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Garden plant of the moment: Eucalyptus 

Garden plant of the moment: Eucalyptus 

Evergreen foliage, gorgeous silvery leaves, and attractive peeling bark – three great reasons to love the eucalyptus. Native to Australia, this fast-growing evergreen tree looks great in any garden. 

 

Choosing your eucalyptus tree

Many eucalyptus species don’t like the cold, but two that do are Eucalyptus gunnii (cider gum) and Eucalyptus pauciflora ssp. niphophila (snow gum). The cider gum grows fast, reaching an imposing 12m in height, so a better choice for small gardens is Eucalyptus gunnii AZURA, with the same silvery leaves but a more compact shape, growing into a bushy shrub around 2.5m high and wide. The snow gum is another relatively small eucalyptus tree, growing to around 5m high in 20 years. 

All eucalyptus trees produce clusters of small fluffy pink or white flowers in summer which are enormously popular with bees, and their cream and white peeling bark looks good all year round. They do best in well-drained soil in full sun.

 

Caring for your eucalyptus tree

Because eucalyptus trees grow so fast, there are a few tips to bear in mind when planting them:

  • Plant them when they’re small (ideally less than 1m/3.5ft tall), otherwise, they can become tall and leafy before their roots have established a firm base, leaving them top-heavy and unstable.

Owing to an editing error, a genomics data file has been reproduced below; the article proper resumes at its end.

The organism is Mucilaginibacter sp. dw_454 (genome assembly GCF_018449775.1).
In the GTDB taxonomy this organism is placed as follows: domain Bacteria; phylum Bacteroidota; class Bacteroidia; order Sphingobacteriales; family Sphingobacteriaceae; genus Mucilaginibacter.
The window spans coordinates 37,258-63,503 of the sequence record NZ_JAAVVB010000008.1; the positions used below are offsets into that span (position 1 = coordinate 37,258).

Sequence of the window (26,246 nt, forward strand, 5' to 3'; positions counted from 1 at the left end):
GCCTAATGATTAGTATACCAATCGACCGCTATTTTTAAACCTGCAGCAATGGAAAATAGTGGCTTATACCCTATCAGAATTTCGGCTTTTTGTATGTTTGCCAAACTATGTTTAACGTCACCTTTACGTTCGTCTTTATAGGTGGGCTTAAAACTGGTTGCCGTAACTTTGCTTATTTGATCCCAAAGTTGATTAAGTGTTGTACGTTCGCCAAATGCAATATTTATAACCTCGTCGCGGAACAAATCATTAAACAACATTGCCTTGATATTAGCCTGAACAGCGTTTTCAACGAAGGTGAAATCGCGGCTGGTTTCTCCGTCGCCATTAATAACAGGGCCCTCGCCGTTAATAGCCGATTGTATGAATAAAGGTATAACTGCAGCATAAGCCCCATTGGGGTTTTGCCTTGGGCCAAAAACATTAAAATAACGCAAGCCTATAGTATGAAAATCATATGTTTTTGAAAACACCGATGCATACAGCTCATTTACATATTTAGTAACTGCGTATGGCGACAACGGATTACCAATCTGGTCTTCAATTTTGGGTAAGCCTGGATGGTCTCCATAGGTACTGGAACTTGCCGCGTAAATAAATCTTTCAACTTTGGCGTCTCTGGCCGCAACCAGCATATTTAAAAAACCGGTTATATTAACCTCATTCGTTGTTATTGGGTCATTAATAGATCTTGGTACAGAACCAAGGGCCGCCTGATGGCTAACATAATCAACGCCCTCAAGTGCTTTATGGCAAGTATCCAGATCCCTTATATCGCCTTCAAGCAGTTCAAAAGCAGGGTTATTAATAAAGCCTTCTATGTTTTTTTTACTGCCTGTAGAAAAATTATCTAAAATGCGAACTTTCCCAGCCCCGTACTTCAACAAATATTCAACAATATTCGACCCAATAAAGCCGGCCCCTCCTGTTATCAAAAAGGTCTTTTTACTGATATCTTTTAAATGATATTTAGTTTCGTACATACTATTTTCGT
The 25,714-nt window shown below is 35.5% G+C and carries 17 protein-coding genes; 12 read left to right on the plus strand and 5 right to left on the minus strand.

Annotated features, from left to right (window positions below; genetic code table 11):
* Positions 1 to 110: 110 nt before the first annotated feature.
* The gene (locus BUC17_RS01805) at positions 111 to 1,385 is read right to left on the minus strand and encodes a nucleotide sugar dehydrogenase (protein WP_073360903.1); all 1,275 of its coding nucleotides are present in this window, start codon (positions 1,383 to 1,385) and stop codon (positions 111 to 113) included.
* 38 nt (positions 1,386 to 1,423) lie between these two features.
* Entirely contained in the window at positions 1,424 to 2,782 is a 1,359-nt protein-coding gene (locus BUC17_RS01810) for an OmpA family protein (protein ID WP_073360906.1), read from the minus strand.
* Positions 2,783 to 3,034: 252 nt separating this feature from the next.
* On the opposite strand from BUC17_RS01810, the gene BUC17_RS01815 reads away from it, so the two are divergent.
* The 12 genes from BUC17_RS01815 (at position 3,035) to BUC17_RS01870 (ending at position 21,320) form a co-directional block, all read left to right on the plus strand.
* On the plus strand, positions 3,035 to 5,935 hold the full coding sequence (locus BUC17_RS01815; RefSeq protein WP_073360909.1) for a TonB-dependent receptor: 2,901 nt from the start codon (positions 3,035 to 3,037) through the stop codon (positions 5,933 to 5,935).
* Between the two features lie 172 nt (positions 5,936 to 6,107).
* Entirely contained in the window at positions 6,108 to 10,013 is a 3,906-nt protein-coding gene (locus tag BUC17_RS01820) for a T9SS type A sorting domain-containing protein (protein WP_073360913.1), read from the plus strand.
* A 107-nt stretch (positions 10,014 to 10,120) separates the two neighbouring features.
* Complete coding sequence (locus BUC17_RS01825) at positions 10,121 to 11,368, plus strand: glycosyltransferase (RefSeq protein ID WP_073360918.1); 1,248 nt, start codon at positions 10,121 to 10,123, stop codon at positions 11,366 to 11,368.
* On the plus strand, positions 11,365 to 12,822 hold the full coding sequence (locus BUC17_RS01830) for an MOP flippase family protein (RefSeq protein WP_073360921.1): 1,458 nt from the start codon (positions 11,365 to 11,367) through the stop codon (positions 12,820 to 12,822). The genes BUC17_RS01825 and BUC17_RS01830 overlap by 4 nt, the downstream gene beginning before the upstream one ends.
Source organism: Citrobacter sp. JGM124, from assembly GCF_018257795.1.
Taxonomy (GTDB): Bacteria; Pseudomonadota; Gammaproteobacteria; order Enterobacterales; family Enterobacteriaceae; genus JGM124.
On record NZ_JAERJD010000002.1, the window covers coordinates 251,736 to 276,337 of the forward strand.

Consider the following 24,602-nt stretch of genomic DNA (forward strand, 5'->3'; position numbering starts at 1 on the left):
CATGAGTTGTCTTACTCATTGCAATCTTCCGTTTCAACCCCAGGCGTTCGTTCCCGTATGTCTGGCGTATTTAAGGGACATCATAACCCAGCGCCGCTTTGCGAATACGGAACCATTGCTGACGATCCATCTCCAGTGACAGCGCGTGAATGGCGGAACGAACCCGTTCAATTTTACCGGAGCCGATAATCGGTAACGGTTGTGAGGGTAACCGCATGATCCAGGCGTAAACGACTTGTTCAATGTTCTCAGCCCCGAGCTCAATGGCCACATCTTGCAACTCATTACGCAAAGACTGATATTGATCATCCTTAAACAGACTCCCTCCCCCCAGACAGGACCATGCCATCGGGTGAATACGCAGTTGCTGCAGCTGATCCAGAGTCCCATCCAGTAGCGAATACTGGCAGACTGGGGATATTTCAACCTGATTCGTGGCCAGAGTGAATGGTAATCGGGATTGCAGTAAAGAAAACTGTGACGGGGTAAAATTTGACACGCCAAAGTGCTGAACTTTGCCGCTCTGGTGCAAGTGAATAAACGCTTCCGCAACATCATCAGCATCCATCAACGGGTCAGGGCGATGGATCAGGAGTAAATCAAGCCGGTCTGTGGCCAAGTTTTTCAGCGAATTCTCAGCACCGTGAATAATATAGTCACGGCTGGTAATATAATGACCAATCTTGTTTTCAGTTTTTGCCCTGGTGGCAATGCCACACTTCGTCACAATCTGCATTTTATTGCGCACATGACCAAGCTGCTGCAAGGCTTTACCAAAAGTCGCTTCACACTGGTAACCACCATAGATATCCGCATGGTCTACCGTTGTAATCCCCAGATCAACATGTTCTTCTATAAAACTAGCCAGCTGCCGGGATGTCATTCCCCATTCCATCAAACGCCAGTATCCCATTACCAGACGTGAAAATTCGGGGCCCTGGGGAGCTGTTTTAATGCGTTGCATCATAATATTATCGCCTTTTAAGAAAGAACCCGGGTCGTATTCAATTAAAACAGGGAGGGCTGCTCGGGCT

• Don’t enrich the soil with compost when planting, as this could promote leafy growth. 
  • Don’t stake the tree once you’ve planted it, as the roots will develop better if the tree is unsupported.
  • Water regularly in dry periods for the first 2-3 years after planting.

It’s possible to grow eucalyptus trees in pots for a short period. Here’s how:

  • Fill the pot with a mix of 70% loam-based compost (e.g. John Innes no 2 or 3) and 30% horticultural grit to improve drainage. 
  • Prune regularly during the growing season, and feed weekly with a high potash feed. 
  • Protect the pot in winter by wrapping it in horticultural fleece or bubble wrap.
  • Don’t plant out a eucalyptus in the ground once it’s been in a pot for a while, as the roots won’t be able to establish properly and you could end up with a large, unstable tree in your garden.

 

Pruning eucalyptus trees

Eucalyptus trees should be pruned in late winter or early spring. To create a multi-stemmed shrub with lots of big silvery young leaves, cut back all stems to 5cm (2in) above ground level, or to the previous year’s stubs. This is called coppicing and works best on young plants.

If you’re not trying to keep your eucalyptus tree small, simply remove any side shoots and dead or crossing branches. Large trees can be pollarded to stop them getting too big, but this is a job best left to professional tree surgeons.

Pay us a visit and choose the tree that’s right for you. Our friendly staff will be happy to help!